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Grand Haven's port heats up

Samuel Hankinson/Ships Log • Apr 25, 2018 at 1:00 PM

After a relatively quiet start to the month, the port of Grand Haven received three cargoes in quick succession this past week.

The first vessel activity of the week occurred Thursday afternoon, when Grand River Navigation’s articulated tug/barge Defiance/Ashtabula finally departed from Verplank’s. The Andrie tug Barbara Andrie came down from Muskegon to assist the duo out of port.

I am unsure what caused this tug/barge to stay in port so long, but what’s important is that they are out sailing again after spending almost two weeks in town.

The next day, Port City Marine’s articulated tug/barge Prentiss Brown/St. Marys Challenger came in with a load of cement for the St. Marys Cement terminal in Ferrysburg.

A few hours behind the Challenger was Pere Marquette Shipping’s articulated tug/barge Undaunted/Pere Marquette 41, laden with slag. They tied up at the Verplank dock to discharge and were gone later in the day.

The last boat of the week came in under the cover of darkness, early Saturday morning. It was the Joseph L. Block, delivering the first cargo of the season to Meekoff’s D&M on Harbor Island, just upstream from the power plant. The Block was making its first visit of the season.

The Block departed around daybreak Saturday, and the Challenger was gone by early afternoon.

The Challenger and PM41 have already visited so far this season, so I’ll talk about the history of the Block for this article.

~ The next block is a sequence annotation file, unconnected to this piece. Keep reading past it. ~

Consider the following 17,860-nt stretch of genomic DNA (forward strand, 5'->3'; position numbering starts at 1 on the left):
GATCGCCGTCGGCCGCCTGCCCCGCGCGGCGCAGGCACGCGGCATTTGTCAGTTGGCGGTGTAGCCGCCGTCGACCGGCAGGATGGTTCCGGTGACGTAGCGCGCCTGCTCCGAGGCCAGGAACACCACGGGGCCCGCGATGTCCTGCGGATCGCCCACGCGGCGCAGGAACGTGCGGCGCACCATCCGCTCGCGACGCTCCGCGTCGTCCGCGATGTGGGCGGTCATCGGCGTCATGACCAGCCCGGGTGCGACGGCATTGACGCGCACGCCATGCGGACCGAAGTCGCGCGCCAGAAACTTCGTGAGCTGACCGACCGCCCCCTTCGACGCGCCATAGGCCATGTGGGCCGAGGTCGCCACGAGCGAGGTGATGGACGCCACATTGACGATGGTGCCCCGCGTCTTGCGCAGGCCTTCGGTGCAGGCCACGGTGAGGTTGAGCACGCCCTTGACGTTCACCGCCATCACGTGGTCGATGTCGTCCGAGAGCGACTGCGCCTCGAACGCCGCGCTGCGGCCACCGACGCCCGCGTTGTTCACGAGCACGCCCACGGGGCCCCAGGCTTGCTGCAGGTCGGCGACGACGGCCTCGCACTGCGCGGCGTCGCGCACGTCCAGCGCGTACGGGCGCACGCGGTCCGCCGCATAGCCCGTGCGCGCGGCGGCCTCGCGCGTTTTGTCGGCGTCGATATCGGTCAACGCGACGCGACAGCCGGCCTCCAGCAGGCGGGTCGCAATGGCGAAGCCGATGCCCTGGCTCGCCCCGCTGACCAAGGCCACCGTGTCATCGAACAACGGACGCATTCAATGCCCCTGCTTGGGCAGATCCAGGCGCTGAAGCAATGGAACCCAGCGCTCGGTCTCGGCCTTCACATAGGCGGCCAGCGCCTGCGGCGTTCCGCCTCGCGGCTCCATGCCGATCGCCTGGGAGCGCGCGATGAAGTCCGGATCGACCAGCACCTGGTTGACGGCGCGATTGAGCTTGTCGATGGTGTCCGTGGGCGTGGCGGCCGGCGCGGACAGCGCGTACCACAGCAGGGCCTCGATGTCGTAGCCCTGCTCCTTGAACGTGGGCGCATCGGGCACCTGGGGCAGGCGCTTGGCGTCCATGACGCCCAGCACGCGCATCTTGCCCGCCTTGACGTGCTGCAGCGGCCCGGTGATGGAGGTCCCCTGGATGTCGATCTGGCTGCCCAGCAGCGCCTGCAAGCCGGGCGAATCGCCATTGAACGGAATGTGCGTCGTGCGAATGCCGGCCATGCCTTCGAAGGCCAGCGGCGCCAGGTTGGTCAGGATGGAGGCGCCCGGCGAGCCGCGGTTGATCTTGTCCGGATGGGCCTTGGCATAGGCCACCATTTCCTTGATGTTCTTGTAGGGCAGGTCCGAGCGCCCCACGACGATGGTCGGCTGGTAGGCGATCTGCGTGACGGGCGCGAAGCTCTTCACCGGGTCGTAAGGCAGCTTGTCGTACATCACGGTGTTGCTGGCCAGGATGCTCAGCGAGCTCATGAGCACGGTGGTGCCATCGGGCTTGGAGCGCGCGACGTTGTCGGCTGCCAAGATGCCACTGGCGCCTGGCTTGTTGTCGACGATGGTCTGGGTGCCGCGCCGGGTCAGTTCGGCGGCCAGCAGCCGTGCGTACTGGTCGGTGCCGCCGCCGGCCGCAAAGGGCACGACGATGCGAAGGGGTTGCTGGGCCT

It was built in 1976 by Bay Shipbuilding Co. in Sturgeon Bay, Wisconsin. Joseph Leopold Block, the person the ship is named after, became Inland Steel’s vice president in 1927 and then ascended to president in 1953. He was later the CEO of Inland and also chairman of the board.

The vessel measures 728 feet long, 78 feet wide and 45 feet deep. It’s powered by two GM EMD 20-645-E7 diesel engines that are rated at 7,200 bhp and allow the ship to travel at speeds of up to 17.3 mph.

We have been seeing the Block in port since last November as it is filling in for its fleetmate, the Wilfred Sykes. The Sykes is usually the ship that services Grand Haven, but it was forced to lay up early last season due to repairs and is still in lay-up. Once the Sykes re-enters service, the Block will no longer visit our port, as the smaller Sykes is a much better ship to handle the Grand Haven slag loads.

The Block is expected back this weekend to deliver another cargo of slag, and that might be the last time we see it in Grand Haven for a while. The Sykes should be out sailing in the coming weeks.

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